While we waited, the truck banter meandered, as per usual. Today’s topic – one of the younger men on the truck is considering becoming a gigolo (which he pronounces like giggle-o with his accent). He received significant amounts of advice from the women on the truck about the physical changes and personality shifts that would be required for him to be successful. ‘It’s not about the thrust count’ was helpful advice. We considered running a silent auction on the truck to see what type of fees he could earn, but none of us were necessarily keen on executing on the contract.

Reggae central

Eventually Zoe negotiated us rooms and camping at a hotel that appeared mostly derelict from the street side but slightly better beach side, with more than it’s fair share of rubbish. Given the pitch site was tiny and 19 of us would share two bathrooms, Becky and I invested $20 each per night to ‘upgrade’ to a room that was vaguely clean but did have working arctic aircon and a burny hot shower

Maison des artistes

Grand Bassam is a sleepy beach town, the former capital and is described as having a ‘faded grandeur’…., ‘faded’ is perhaps an understatement. The buildings were definitely grand at some point but now appear abandoned and mostly derelict, albeit lovely in the morning light.

I like big butts and I just can’t lie

Maison des artistes

However, almost every building had people living and working in the ruins, including the wonderful Maison des artistes. The art here is vibrantly African. It looks great en situ, but would look terrible at home in the grey london light. We had a relaxing wander around town, chatted to some groovy Rastafarians and even had some young students ask for a photo.  

Wall mural
Wall mural

We wandered up the beach to see the fishing boats and the very cool kids body boarding, literally on boards of wood. Sadly the fishing village rely on the sea for their ‘bathroom plumbing’ so there were abundant and smelly piles of human excrement awaiting the morning tides for disposal. 

Fishing boats near the human sewer

Hot and sticky in the midday heat I retired to the shade next to the pool to read and profit from the sea breeze. I opportunistically took my laundry with me as it dried better than in the room. It was nice to have a lazy afternoon followed by a long walk along the beach.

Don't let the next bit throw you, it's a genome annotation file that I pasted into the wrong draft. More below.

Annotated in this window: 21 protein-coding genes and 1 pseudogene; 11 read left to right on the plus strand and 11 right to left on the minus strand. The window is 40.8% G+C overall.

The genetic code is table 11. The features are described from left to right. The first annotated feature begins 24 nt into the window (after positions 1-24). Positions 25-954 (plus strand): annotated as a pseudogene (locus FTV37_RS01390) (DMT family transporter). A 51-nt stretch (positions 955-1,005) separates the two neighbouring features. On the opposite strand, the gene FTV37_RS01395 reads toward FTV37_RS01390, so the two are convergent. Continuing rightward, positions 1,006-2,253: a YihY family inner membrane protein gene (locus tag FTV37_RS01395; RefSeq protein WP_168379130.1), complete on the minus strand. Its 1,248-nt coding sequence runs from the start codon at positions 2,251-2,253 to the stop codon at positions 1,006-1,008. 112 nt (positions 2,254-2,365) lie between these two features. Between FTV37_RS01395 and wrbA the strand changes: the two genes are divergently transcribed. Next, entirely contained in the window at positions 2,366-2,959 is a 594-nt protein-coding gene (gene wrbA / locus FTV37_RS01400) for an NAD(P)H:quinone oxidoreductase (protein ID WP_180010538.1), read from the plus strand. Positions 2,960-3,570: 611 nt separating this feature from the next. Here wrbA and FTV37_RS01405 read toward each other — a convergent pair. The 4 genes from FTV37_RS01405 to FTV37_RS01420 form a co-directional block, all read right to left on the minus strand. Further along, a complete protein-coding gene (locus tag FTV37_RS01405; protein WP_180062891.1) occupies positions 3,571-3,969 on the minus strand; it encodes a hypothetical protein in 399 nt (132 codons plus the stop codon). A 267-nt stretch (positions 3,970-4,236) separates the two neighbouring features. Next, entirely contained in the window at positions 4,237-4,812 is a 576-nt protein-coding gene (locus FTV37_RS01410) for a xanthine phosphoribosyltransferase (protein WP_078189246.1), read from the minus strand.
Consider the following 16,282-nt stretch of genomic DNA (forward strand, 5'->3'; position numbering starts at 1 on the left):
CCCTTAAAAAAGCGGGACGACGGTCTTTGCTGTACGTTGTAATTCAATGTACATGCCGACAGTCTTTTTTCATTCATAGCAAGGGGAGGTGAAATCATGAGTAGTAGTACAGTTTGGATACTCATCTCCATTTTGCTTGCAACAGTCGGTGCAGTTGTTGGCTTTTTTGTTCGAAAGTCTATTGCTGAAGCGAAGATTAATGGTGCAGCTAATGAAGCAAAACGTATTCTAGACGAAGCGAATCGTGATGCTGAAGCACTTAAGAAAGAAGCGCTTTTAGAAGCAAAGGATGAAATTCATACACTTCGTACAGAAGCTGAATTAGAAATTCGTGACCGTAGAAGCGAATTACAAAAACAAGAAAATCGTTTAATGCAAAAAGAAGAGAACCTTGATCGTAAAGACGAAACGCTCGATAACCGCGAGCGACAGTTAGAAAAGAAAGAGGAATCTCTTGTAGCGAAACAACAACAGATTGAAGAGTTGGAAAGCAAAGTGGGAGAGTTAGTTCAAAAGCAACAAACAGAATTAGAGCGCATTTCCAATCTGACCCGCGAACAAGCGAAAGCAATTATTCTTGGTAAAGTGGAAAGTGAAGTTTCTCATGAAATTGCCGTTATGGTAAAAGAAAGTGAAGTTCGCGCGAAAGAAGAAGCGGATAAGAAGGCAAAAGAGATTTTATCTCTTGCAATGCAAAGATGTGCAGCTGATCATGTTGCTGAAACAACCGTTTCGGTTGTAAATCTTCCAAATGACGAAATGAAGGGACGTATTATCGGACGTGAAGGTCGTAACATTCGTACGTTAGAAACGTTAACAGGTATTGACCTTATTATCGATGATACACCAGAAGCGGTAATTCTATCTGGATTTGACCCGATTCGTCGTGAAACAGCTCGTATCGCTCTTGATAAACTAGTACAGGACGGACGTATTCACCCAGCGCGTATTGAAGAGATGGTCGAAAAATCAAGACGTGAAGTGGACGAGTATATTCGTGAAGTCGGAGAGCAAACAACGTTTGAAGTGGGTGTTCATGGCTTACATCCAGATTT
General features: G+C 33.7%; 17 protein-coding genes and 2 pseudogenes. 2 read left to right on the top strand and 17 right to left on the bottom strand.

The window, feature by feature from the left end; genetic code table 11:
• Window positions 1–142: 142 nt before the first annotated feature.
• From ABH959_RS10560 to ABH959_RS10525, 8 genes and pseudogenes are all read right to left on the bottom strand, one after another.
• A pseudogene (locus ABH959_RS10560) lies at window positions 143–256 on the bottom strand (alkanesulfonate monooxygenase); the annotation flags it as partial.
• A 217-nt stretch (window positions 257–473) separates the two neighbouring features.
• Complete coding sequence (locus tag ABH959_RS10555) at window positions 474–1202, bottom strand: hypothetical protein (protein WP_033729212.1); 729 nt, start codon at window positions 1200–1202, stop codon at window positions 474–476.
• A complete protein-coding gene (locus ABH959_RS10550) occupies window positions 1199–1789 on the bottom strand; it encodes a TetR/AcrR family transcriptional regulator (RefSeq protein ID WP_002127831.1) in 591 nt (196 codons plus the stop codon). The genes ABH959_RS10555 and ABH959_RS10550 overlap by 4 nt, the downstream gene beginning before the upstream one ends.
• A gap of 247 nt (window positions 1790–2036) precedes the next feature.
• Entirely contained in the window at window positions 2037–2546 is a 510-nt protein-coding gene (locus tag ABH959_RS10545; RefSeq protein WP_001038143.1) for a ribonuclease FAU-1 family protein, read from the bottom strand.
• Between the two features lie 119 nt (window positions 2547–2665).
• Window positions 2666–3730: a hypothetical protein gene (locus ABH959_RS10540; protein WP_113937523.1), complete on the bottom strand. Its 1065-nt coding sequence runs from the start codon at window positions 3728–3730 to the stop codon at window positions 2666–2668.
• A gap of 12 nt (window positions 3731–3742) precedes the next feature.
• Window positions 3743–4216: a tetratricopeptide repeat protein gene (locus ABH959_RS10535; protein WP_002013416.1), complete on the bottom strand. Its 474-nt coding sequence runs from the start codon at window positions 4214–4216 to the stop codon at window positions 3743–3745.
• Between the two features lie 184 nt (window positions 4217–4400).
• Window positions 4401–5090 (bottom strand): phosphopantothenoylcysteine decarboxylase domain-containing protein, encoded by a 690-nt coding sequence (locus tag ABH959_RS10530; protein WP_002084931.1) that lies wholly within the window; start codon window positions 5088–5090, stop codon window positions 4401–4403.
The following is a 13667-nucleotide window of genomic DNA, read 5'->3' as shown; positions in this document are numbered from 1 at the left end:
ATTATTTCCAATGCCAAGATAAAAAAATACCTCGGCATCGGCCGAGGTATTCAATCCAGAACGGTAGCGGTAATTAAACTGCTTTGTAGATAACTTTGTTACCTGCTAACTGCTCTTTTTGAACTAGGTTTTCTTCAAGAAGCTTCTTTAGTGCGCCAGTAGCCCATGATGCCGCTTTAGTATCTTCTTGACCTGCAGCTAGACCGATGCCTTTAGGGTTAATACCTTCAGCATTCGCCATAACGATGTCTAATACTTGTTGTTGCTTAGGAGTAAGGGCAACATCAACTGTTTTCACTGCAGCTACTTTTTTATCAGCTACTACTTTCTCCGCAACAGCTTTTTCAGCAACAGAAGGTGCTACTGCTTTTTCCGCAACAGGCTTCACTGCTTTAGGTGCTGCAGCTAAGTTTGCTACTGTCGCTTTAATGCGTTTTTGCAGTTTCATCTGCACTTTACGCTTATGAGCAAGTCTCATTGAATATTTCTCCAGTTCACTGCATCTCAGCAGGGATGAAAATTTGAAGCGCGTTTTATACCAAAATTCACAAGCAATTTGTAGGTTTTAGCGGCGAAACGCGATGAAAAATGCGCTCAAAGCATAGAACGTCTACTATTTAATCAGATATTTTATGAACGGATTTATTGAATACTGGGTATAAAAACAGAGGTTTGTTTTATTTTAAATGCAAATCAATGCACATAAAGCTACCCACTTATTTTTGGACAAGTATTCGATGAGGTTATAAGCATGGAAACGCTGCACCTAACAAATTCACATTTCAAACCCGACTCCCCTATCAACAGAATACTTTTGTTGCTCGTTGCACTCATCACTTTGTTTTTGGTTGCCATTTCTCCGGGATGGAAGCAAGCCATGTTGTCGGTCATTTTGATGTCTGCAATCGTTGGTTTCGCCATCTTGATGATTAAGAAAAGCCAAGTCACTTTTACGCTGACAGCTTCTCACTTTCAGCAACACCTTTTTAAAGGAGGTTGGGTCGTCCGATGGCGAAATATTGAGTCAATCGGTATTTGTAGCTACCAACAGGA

Colonial building with washing drying

Grand Bassam, December 8&9, 2016

Côte d’Ivoire – Ahouakro genies in the rocks

A couple of folks on the truck are Unesco obsessives, and as we had a spare day, yesterday we headed off to Ahouakro – a tentative Unesco site between Yamkro and Abidjan to check it out. There was remarkably little info on the internet and none of the locals seemed to know about it, but apparently it is an area of large rocks with the local tribe believe have spirits or genies within them. 

Village kids in new Ahouakro

We stopped at the village to ask permission from the chief to visit the site. The chief asked for a sacrifice of a bottle of gin and a chicken, and given we only had gin (which no one wanted to forfeit) and no chicken, he agreed to accept 10000 CFA’s instead (about €15).

Local ladies hauling logs
 While Zoe was discussing things with the chief I had a chat to the village girls, the eldest ranging from 10-13 about school and life. They were pretty smart and are still at school and enjoying French lessons. Amusingly they asked me how old I was, and when I told them, one of them rushed off to get me a chair to sit in. Adorable!!!! I was old enough to be their granny and they were clearly worried I would fall over.  

Sunrise over the quarry

Unfortunately the guide was working the fields yesterday, as he didn’t know we were coming. So, we were given permission to camp by the quarry which is filled with water. Most people went for a swim, but the presence of ample amounts of cow shit put me off. I had a chat with some local ladies who told me they don’t swim there because there are genies in the rocks. We also managed to disturb the local rhythms as when the cows came for water they didn’t want to go past the truck so the herder had to take them another 30mins around the corner.